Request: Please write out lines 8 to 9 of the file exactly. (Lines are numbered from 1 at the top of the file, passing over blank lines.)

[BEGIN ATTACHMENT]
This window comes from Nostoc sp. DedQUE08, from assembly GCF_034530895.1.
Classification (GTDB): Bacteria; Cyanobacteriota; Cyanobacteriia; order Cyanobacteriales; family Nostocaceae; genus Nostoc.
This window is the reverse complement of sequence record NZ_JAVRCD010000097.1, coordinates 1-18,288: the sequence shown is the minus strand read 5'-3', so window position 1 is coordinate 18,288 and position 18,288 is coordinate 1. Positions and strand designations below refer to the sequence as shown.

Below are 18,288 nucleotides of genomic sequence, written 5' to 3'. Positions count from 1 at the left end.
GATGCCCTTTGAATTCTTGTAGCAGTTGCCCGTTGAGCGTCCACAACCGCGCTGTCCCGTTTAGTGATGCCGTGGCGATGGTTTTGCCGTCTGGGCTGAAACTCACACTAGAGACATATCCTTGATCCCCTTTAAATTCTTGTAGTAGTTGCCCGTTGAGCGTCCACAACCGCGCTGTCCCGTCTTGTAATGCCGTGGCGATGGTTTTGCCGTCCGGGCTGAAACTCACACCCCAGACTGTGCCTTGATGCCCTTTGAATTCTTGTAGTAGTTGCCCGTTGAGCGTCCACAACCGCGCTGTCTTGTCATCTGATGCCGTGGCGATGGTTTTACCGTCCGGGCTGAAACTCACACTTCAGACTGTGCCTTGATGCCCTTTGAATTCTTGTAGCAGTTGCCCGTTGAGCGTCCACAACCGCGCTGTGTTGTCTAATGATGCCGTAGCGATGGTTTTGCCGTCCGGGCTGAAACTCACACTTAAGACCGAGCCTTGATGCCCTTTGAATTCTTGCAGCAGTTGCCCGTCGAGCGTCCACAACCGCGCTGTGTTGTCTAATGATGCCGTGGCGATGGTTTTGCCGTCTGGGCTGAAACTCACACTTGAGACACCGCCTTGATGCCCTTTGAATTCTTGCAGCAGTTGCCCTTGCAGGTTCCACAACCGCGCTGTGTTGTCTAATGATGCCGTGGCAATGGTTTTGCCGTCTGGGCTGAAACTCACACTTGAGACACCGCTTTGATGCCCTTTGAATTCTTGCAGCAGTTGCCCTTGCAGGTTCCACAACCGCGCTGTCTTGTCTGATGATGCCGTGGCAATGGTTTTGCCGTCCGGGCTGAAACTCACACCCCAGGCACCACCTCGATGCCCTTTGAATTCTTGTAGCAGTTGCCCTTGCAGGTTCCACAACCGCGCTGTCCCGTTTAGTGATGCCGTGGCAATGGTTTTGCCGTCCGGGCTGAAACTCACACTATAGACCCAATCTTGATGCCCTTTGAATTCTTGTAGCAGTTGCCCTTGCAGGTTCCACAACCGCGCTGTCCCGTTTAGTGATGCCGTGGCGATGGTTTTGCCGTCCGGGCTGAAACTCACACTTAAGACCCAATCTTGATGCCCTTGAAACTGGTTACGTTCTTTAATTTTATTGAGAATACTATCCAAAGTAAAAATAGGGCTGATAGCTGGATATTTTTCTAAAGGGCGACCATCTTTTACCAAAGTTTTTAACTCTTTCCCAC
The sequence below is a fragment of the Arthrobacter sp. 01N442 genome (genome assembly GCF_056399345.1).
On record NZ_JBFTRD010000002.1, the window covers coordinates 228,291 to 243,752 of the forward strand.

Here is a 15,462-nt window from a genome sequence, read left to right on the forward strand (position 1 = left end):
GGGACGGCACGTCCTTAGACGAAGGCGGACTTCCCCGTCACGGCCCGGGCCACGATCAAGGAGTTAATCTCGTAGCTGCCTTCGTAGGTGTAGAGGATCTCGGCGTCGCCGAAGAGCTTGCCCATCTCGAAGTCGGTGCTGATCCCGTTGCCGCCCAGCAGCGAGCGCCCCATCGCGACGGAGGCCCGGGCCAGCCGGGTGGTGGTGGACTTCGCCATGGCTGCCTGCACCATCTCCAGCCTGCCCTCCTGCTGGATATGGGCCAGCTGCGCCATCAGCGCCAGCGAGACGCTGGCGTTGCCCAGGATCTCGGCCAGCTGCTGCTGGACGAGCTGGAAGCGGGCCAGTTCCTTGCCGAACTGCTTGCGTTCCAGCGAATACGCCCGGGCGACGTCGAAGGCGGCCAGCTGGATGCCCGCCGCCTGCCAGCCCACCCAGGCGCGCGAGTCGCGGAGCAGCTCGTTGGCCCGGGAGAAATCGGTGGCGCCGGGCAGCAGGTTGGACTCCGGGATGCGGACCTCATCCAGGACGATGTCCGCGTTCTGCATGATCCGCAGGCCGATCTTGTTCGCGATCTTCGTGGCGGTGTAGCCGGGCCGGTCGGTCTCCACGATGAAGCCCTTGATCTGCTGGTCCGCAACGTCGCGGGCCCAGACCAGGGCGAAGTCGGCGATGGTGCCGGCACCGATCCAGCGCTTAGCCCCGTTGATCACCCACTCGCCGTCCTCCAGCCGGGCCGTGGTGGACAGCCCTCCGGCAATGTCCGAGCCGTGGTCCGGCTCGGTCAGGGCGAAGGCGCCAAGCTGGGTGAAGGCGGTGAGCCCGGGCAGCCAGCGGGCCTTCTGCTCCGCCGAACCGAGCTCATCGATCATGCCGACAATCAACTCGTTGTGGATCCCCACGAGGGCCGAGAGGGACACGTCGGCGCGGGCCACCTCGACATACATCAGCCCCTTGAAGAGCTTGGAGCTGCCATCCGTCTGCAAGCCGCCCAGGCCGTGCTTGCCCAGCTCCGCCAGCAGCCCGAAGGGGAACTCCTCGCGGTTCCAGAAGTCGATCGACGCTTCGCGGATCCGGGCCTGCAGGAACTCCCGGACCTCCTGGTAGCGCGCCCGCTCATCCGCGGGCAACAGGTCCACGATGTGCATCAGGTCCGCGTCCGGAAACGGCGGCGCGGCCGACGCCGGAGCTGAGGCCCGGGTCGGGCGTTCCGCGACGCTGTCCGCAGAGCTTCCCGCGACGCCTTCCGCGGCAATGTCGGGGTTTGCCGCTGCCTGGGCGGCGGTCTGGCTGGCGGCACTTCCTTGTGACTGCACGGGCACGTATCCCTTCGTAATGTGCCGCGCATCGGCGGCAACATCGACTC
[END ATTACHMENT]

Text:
Here is a 15,462-nt window from a genome sequence, read left to right on the forward strand (position 1 = left end):
GGGACGGCACGTCCTTAGACGAAGGCGGACTTCCCCGTCACGGCCCGGGCCACGATCAAGGAGTTAATCTCGTAGCTGCCTTCGTAGGTGTAGAGGATCTCGGCGTCGCCGAAGAGCTTGCCCATCTCGAAGTCGGTGCTGATCCCGTTGCCGCCCAGCAGCGAGCGCCCCATCGCGACGGAGGCCCGGGCCAGCCGGGTGGTGGTGGACTTCGCCATGGCTGCCTGCACCATCTCCAGCCTGCCCTCCTGCTGGATATGGGCCAGCTGCGCCATCAGCGCCAGCGAGACGCTGGCGTTGCCCAGGATCTCGGCCAGCTGCTGCTGGACGAGCTGGAAGCGGGCCAGTTCCTTGCCGAACTGCTTGCGTTCCAGCGAATACGCCCGGGCGACGTCGAAGGCGGCCAGCTGGATGCCCGCCGCCTGCCAGCCCACCCAGGCGCGCGAGTCGCGGAGCAGCTCGTTGGCCCGGGAGAAATCGGTGGCGCCGGGCAGCAGGTTGGACTCCGGGATGCGGACCTCATCCAGGACGATGTCCGCGTTCTGCATGATCCGCAGGCCGATCTTGTTCGCGATCTTCGTGGCGGTGTAGCCGGGCCGGTCGGTCTCCACGATGAAGCCCTTGATCTGCTGGTCCGCAACGTCGCGGGCCCAGACCAGGGCGAAGTCGGCGATGGTGCCGGCACCGATCCAGCGCTTAGCCCCGTTGATCACCCACTCGCCGTCCTCCAGCCGGGCCGTGGTGGACAGCCCTCCGGCAATGTCCGAGCCGTGGTCCGGCTCGGTCAGGGCGAAGGCGCCAAGCTGGGTGAAGGCGGTGAGCCCGGGCAGCCAGCGGGCCTTCTGCTCCGCCGAACCGAGCTCATCGATCATGCCGACAATCAACTCGTTGTGGATCCCCACGAGGGCCGAGAGGGACACGTCGGCGCGGGCCACCTCGACATACATCAGCCCCTTGAAGAGCTTGGAGCTGCCATCCGTCTGCAAGCCGCCCAGGCCGTGCTTGCCCAGCTCCGCCAGCAGCCCGAAGGGGAACTCCTCGCGGTTCCAGAAGTCGATCGACGCTTCGCGGATCCGGGCCTGCAGGAACTCCCGGACCTCCTGGTAGCGCGCCCGCTCATCCGCGGGCAACAGGTCCACGATGTGCATCAGGTCCGCGTCCGGAAACGGCGGCGCGGCCGACGCCGGAGCTGAGGCCCGGGTCGGGCGTTCCGCGACGCTGTCCGCAGAGCTTCCCGCGACGCCTTCCGCGGCAATGTCGGGGTTTGCCGCTGCCTGGGCGGCGGTCTGGCTGGCGGCACTTCCTTGTGACTGCACGGGCACGTATCCCTTCGTAATGTGCCGCGCATCGGCGGCAACATCGACTC